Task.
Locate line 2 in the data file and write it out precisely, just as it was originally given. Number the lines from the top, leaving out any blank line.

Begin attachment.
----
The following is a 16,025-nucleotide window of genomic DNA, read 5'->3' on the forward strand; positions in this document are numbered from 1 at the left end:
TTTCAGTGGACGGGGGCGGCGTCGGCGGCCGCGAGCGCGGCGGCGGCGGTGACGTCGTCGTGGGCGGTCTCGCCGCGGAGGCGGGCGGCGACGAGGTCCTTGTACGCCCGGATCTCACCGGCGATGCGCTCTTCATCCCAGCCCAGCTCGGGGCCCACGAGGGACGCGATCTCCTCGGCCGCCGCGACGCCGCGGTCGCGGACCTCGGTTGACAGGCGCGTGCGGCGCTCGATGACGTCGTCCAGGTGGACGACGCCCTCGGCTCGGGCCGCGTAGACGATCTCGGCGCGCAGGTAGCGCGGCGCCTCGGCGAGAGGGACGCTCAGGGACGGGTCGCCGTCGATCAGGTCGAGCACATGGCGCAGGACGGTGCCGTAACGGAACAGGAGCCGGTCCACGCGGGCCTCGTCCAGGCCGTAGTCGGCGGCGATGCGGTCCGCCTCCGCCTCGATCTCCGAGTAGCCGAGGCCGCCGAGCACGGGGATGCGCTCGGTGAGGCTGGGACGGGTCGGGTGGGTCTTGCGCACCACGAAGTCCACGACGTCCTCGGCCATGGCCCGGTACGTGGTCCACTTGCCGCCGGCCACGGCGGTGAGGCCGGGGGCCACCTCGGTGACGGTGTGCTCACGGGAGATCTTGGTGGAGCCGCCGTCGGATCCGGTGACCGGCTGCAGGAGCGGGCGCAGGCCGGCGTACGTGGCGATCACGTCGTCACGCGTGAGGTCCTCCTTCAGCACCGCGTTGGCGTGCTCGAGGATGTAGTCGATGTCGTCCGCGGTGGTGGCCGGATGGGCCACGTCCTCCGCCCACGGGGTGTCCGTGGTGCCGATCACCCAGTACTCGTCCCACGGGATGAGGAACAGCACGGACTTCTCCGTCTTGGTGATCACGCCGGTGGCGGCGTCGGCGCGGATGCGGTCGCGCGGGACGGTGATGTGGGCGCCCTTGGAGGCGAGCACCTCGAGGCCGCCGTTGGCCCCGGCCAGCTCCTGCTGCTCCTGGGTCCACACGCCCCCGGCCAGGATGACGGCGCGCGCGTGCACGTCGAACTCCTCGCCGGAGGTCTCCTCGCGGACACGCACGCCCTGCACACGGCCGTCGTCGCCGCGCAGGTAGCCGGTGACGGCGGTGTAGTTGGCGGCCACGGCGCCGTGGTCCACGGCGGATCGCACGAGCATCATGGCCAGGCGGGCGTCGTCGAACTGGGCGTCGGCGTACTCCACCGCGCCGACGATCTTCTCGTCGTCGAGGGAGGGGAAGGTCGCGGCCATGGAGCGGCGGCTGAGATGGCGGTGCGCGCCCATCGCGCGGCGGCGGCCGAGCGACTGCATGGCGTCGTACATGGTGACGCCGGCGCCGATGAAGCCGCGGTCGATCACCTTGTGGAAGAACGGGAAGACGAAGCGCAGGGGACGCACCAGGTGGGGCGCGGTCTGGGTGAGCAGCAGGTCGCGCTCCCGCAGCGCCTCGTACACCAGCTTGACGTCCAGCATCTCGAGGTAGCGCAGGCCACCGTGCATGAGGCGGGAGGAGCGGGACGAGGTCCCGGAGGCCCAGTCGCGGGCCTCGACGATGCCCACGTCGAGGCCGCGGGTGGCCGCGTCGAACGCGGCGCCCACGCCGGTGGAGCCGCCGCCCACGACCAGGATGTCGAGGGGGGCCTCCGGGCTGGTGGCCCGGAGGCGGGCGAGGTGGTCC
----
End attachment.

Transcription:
TTTCAGTGGACGGGGGCGGCGTCGGCGGCCGCGAGCGCGGCGGCGGCGGTGACGTCGTCGTGGGCGGTCTCGCCGCGGAGGCGGGCGGCGACGAGGTCCTTGTACGCCCGGATCTCACCGGCGATGCGCTCTTCATCCCAGCCCAGCTCGGGGCCCACGAGGGACGCGATCTCCTCGGCCGCCGCGACGCCGCGGTCGCGGACCTCGGTTGACAGGCGCGTGCGGCGCTCGATGACGTCGTCCAGGTGGACGACGCCCTCGGCTCGGGCCGCGTAGACGATCTCGGCGCGCAGGTAGCGCGGCGCCTCGGCGAGAGGGACGCTCAGGGACGGGTCGCCGTCGATCAGGTCGAGCACATGGCGCAGGACGGTGCCGTAACGGAACAGGAGCCGGTCCACGCGGGCCTCGTCCAGGCCGTAGTCGGCGGCGATGCGGTCCGCCTCCGCCTCGATCTCCGAGTAGCCGAGGCCGCCGAGCACGGGGATGCGCTCGGTGAGGCTGGGACGGGTCGGGTGGGTCTTGCGCACCACGAAGTCCACGACGTCCTCGGCCATGGCCCGGTACGTGGTCCACTTGCCGCCGGCCACGGCGGTGAGGCCGGGGGCCACCTCGGTGACGGTGTGCTCACGGGAGATCTTGGTGGAGCCGCCGTCGGATCCGGTGACCGGCTGCAGGAGCGGGCGCAGGCCGGCGTACGTGGCGATCACGTCGTCACGCGTGAGGTCCTCCTTCAGCACCGCGTTGGCGTGCTCGAGGATGTAGTCGATGTCGTCCGCGGTGGTGGCCGGATGGGCCACGTCCTCCGCCCACGGGGTGTCCGTGGTGCCGATCACCCAGTACTCGTCCCACGGGATGAGGAACAGCACGGACTTCTCCGTCTTGGTGATCACGCCGGTGGCGGCGTCGGCGCGGATGCGGTCGCGCGGGACGGTGATGTGGGCGCCCTTGGAGGCGAGCACCTCGAGGCCGCCGTTGGCCCCGGCCAGCTCCTGCTGCTCCTGGGTCCACACGCCCCCGGCCAGGATGACGGCGCGCGCGTGCACGTCGAACTCCTCGCCGGAGGTCTCCTCGCGGACACGCACGCCCTGCACACGGCCGTCGTCGCCGCGCAGGTAGCCGGTGACGGCGGTGTAGTTGGCGGCCACGGCGCCGTGGTCCACGGCGGATCGCACGAGCATCATGGCCAGGCGGGCGTCGTCGAACTGGGCGTCGGCGTACTCCACCGCGCCGACGATCTTCTCGTCGTCGAGGGAGGGGAAGGTCGCGGCCATGGAGCGGCGGCTGAGATGGCGGTGCGCGCCCATCGCGCGGCGGCGGCCGAGCGACTGCATGGCGTCGTACATGGTGACGCCGGCGCCGATGAAGCCGCGGTCGATCACCTTGTGGAAGAACGGGAAGACGAAGCGCAGGGGACGCACCAGGTGGGGCGCGGTCTGGGTGAGCAGCAGGTCGCGCTCCCGCAGCGCCTCGTACACCAGCTTGACGTCCAGCATCTCGAGGTAGCGCAGGCCACCGTGCATGAGGCGGGAGGAGCGGGACGAGGTCCCGGAGGCCCAGTCGCGGGCCTCGACGATGCCCACGTCGAGGCCGCGGGTGGCCGCGTCGAACGCGGCGCCCACGCCGGTGGAGCCGCCGCCCACGACCAGGATGTCGAGGGGGGCCTCCGGGCTGGTGGCCCGGAGGCGGGCGAGGTGGTCC